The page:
The cashier is counting out your change, but right before she hands you 83 cents and sends you on your merry way, she lets out a big sneeze. “Gross,” you think. “Why didn’t she just stay at home?” You gingerly take your coins, and douse yourself in hand sanitizer the second you get to the car. There’s no way you can afford to get sick this week.

For many people, riding out a cold on the couch with a mug of steaming tea simply isn’t an option – especially if you have children and a job that doesn’t let you take time off. For the millions of workers without access to paid sick leave, they simply can’t afford to stay at home – even if it means putting their coworkers and customers at risk.

In the United States – the only industrialized country that does not require employers to provide paid sick leave – 40 percent of workers in the private sector must go to work even if they are sick, or go without pay if they stay at home. Without paid time off, these workers are not only suffering through an illness while at work, they’re creating a public health problem.

In 2009, the year of the swine flu pandemic, public health experts estimate that seven million individuals contracted the H1N1 virus from contagious employees who went to work, resulting in 1,500 more deaths than would have otherwise occurred. Many of these illnesses and deaths might have been prevented if more employees had access to paid sick leave, giving them the option to stay at home and recuperate without fear of financial repercussions.

Because paid sick leave in the United States is typically viewed as a perk, not as a basic part of employment compensation, it’s not surprising that fewer low wage employees have access to paid sick leave. Only 29 percent in the bottom fourth of workers receive paid sick leave. Hispanic and American Indian workers are also less likely to have paid sick days than other workers. 

But paid sick leave is more than a perk. It’s a way to help the general public from getting sick, and unfortunately, many low-wage positions are at a greater risk of spreading diseases. Less than one-fifth of workers in the food service industry have paid sick leave, and nearly two-thirds of restaurant employees admit to having prepared or served food while under the weather. It’s enough to make you think twice about eating out until spring comes again.

For parents, a lack of paid sick leave presents an additional problem. While some workers may be able to afford taking a few unpaid days off in order to nurse a cold, workers with children must choose between taking care of themselves, or budgeting that time for when their child is truly ill. Parents who can’t afford to do both are often stuck going to work while they’re sick, potentially spreading contagious diseases to coworkers and the public.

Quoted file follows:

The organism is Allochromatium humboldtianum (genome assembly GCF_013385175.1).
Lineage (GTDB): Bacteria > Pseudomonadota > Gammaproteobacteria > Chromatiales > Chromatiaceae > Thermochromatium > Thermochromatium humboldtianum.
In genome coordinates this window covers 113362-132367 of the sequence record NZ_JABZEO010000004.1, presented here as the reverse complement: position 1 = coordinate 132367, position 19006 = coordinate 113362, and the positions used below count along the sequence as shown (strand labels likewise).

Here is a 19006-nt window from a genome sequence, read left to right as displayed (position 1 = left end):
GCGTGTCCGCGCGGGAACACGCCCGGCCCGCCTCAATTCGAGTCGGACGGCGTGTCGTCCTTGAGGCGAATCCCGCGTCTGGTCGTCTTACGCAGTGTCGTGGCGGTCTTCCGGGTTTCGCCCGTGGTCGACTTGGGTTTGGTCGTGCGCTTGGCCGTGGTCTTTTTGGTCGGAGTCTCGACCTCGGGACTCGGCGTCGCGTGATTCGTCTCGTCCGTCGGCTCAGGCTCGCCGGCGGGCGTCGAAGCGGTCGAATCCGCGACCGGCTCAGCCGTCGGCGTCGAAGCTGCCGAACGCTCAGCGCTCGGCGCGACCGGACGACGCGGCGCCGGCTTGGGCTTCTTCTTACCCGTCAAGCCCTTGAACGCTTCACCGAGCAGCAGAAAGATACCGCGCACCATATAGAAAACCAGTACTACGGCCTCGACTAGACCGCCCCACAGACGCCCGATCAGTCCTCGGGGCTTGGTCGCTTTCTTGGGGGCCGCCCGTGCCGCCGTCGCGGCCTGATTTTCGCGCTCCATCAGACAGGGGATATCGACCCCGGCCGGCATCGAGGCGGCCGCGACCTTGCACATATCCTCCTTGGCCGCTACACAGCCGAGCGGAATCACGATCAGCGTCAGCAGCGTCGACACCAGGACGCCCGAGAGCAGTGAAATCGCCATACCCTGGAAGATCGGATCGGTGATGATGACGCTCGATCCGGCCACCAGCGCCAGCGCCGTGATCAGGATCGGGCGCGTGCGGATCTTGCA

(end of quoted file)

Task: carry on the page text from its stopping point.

Children of employees without paid sick time suffer as well – if their parent can’t even afford to take unpaid time off to care for them, they can be sent to school while ill.

If employers were required to provide employees with paid sick time, mothers would stand to benefit the most. Forty percent of mothers in a National Health Interview Survey said they were solely responsible for staying home from work when a child is sick, compared to only three percent of fathers.

With women earning less than men, a family might be foregoing less money when a mother stays home. Unfortunately, employers also justify paying women less because they are more likely to take time off to take care of kids, trapping women in a can’t win situation. Paid sick leave for all employees could help even the playing field, and help all parents take care of their family’s physical health and financial needs.

Critics of paid sick leave point to the financial cost for businesses, worrying that it would cause undue strain. But while the costs of the programs are moderate, the benefits are pronounced. An analysis of Connecticut’s paid sick leave law showed an average weekly cost per worker of $6.87. Employers, meanwhile, see an increase in productivity and reduced turnover by providing compensated time off.

Going to work with the sniffles might not seem like a big deal, especially if you need the money more than you need a day to rest. But when millions of workers do the same, disease spreads more rapidly. Cities that require employers to provide paid sick leave for their workers, like Washington D.C., Seattle, and New York, have fewer cases of the flu. Not only do the workers benefit from paid leave, anyone who would have come into contact with them benefits as well.

More and more employers, states, and cities are recognizing the importance of paid sick leave to their employees, their employees’ families, and to the public as a whole. For parents, paid sick leave can offer not only improved financial stability, but also better health for the entire family.